Simon Wren-Lewis's picture
Affiliation: 
University of Oxford
Credentials: 
Professor of economics

Voting history

ECB Monetary Policy and Catch-up Inflation

Question 2: Which of the following policies is the most desirable to meet the ECBs objective to achieve its mandate of “price stability” as you understand this term.

Answer:
Hybrid policies
Confidence level:
Confident
Comment:
Because of the interest rate lower bound, there are good reasons to aim for a price level catch up policy after recessions. There is nothing equivalent after booms, when you want bygones to by bygones. So an asymmetric policy makes sense, where a price level catch up is used after lower bound recessions, but otherwise we have inflation targeting.

Question 1: To what extent do you agree with the following statement? “The European Central Bank should systematically allow for inflation to exceed its target to compensate for periods of below target inflation.”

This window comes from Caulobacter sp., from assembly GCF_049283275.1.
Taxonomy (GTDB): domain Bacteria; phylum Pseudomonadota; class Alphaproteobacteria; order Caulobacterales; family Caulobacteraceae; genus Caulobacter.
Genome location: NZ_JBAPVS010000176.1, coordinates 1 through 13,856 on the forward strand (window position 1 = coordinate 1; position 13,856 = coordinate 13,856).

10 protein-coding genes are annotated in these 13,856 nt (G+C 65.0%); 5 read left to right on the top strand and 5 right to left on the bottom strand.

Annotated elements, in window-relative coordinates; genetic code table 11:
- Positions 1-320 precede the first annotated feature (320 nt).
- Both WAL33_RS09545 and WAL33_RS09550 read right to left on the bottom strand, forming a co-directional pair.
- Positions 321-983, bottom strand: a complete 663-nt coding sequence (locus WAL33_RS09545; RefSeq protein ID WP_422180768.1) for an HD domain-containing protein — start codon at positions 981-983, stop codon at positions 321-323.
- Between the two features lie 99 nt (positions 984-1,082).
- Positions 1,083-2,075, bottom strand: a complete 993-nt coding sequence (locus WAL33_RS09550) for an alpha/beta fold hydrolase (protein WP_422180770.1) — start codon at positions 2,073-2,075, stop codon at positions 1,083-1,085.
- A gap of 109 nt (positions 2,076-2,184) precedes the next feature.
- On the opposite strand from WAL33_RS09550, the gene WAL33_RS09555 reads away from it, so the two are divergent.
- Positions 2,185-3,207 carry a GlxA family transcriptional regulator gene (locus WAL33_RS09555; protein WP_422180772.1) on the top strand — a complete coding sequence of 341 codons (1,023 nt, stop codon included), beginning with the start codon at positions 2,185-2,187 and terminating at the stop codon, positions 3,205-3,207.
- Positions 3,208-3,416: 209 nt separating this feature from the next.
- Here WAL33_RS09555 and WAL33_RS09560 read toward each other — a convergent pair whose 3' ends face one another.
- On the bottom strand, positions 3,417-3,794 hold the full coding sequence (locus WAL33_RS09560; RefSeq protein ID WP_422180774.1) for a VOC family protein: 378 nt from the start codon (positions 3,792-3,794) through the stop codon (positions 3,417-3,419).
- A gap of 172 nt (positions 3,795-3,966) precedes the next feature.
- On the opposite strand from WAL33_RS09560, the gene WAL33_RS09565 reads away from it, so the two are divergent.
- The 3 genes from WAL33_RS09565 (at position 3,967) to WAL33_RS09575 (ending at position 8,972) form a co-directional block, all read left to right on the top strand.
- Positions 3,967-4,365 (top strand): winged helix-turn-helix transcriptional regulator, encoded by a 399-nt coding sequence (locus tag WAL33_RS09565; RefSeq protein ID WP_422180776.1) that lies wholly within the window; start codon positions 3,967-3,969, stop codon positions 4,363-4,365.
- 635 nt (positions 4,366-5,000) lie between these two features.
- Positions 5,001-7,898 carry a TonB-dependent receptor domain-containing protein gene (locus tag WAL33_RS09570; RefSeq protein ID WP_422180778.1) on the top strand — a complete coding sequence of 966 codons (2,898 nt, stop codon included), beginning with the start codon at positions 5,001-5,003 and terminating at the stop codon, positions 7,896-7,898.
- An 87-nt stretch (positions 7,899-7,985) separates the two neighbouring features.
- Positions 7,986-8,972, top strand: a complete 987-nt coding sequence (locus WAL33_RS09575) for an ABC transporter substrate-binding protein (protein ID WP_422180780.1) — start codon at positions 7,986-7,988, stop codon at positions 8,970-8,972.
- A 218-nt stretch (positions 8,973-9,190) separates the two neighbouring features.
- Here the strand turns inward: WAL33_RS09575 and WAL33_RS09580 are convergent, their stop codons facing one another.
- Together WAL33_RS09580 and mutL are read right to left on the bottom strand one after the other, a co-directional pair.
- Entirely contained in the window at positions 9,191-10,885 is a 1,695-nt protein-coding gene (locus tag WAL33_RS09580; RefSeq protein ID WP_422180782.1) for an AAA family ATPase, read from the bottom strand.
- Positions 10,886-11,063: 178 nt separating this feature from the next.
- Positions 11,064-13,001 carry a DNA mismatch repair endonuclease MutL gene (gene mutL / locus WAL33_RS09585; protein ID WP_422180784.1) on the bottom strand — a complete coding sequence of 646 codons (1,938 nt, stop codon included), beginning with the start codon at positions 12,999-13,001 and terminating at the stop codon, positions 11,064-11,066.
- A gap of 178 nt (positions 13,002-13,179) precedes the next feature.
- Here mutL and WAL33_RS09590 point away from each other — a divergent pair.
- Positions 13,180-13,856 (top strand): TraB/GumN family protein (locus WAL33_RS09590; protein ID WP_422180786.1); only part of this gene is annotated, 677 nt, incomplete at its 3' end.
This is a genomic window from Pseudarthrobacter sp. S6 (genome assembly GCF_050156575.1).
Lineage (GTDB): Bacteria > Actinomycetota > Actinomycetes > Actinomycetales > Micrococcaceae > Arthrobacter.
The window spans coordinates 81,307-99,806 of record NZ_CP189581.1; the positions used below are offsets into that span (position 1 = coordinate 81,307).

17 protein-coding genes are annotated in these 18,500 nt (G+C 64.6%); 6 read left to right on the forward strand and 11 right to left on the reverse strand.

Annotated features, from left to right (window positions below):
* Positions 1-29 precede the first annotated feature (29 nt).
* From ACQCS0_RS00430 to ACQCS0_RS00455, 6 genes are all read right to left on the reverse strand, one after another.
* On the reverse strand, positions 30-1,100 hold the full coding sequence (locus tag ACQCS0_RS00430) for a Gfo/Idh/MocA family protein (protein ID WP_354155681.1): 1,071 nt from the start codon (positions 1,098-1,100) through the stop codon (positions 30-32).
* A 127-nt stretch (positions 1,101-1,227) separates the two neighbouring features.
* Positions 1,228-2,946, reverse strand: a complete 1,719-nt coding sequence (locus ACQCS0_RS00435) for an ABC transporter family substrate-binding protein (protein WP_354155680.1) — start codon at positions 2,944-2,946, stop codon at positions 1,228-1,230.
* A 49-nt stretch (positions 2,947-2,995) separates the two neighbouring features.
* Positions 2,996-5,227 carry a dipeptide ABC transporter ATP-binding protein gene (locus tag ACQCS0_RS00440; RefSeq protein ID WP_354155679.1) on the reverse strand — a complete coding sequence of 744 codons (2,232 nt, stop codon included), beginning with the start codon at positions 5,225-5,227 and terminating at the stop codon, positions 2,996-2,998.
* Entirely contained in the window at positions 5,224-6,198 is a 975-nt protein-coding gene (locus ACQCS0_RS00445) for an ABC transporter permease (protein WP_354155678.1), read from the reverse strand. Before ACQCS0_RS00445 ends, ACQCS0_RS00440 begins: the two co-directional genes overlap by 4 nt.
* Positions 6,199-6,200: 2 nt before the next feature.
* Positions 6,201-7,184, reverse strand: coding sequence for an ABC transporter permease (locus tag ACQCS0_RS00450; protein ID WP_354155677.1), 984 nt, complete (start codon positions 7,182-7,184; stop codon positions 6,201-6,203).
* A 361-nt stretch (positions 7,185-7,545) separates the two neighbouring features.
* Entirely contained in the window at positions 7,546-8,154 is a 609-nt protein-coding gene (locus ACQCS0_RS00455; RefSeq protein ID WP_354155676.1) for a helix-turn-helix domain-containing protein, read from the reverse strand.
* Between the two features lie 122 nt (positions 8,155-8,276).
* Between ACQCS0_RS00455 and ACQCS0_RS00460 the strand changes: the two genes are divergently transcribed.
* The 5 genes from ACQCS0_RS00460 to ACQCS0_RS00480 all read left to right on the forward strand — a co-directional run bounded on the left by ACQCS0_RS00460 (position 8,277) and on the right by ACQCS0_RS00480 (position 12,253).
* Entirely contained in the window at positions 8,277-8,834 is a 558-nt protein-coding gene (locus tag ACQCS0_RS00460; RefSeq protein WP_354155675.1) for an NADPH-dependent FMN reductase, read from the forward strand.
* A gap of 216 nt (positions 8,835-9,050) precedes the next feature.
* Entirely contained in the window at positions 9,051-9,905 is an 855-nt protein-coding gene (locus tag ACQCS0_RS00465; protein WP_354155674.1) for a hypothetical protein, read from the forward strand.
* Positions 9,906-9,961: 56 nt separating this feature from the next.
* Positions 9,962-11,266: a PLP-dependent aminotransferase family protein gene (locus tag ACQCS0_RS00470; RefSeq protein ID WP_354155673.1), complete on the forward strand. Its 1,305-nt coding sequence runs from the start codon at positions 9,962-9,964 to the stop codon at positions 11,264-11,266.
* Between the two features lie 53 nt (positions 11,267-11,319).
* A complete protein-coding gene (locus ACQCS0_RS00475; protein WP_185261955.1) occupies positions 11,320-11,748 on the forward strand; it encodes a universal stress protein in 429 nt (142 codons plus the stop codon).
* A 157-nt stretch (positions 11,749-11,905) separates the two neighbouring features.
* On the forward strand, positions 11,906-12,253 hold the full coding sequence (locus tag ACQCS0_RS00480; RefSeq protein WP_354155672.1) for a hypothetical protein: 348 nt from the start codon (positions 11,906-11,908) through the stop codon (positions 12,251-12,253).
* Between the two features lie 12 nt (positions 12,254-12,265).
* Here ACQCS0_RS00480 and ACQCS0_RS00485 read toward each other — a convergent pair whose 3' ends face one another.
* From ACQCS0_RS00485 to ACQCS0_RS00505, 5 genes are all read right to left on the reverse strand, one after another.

Answer:
Agree
Confidence level:
Very confident

Monetary Policy and Inequality

Question 2: What role should inequality play in the monetary policy decisions (interest rate policy and quantitative easing)?

Answer:
Minimal role
Confidence level:
Confident

Question 1: How large is the impact of monetary policy on the joint distribution of income and wealth?

Answer:
Large
Confidence level:
Confident

Fiscal Rules in the European Monetary Union

Question 2: Which of the following is the one reform you would choose to improve fiscal rules?

Answer:
More flexible, countercyclical, or expenditure-based rules
Confidence level:
Extremely confident
Comment:
National fiscal rules should focus on real exchange rate (price level) harmonisation among EZ countries using national fiscal stimulus or contraction. If this is achieved then national debt will look after itself. If the EZ wants to reduce aggregate government debt, or increase it at the interest rate lower bound, it should be done uniformly across countries.

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